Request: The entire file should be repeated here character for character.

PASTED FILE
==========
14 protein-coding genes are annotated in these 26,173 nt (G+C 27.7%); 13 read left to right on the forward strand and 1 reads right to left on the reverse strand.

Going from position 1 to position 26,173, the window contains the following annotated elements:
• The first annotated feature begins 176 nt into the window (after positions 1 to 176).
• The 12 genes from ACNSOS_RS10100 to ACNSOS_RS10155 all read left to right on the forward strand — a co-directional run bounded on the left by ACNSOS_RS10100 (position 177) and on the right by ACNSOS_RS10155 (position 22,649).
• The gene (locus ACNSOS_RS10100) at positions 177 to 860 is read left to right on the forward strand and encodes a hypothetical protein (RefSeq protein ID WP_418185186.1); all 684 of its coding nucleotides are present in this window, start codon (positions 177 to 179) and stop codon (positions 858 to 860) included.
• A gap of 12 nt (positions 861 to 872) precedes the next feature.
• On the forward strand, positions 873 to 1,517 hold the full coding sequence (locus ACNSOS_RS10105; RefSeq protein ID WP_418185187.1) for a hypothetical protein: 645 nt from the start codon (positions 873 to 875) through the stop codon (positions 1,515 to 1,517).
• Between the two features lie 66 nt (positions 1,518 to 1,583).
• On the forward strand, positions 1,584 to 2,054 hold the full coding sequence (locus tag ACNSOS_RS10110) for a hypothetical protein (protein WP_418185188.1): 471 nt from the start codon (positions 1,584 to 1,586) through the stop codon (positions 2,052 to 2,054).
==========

14 protein-coding genes are annotated in these 26,173 nt (G+C 27.7%); 13 read left to right on the forward strand and 1 reads right to left on the reverse strand.

Going from position 1 to position 26,173, the window contains the following annotated elements:
• The first annotated feature begins 176 nt into the window (after positions 1 to 176).
• The 12 genes from ACNSOS_RS10100 to ACNSOS_RS10155 all read left to right on the forward strand — a co-directional run bounded on the left by ACNSOS_RS10100 (position 177) and on the right by ACNSOS_RS10155 (position 22,649).
• The gene (locus ACNSOS_RS10100) at positions 177 to 860 is read left to right on the forward strand and encodes a hypothetical protein (RefSeq protein ID WP_418185186.1); all 684 of its coding nucleotides are present in this window, start codon (positions 177 to 179) and stop codon (positions 858 to 860) included.
• A gap of 12 nt (positions 861 to 872) precedes the next feature.
• On the forward strand, positions 873 to 1,517 hold the full coding sequence (locus ACNSOS_RS10105; RefSeq protein ID WP_418185187.1) for a hypothetical protein: 645 nt from the start codon (positions 873 to 875) through the stop codon (positions 1,515 to 1,517).
• Between the two features lie 66 nt (positions 1,518 to 1,583).
• On the forward strand, positions 1,584 to 2,054 hold the full coding sequence (locus tag ACNSOS_RS10110) for a hypothetical protein (protein WP_418185188.1): 471 nt from the start codon (positions 1,584 to 1,586) through the stop codon (positions 2,052 to 2,054).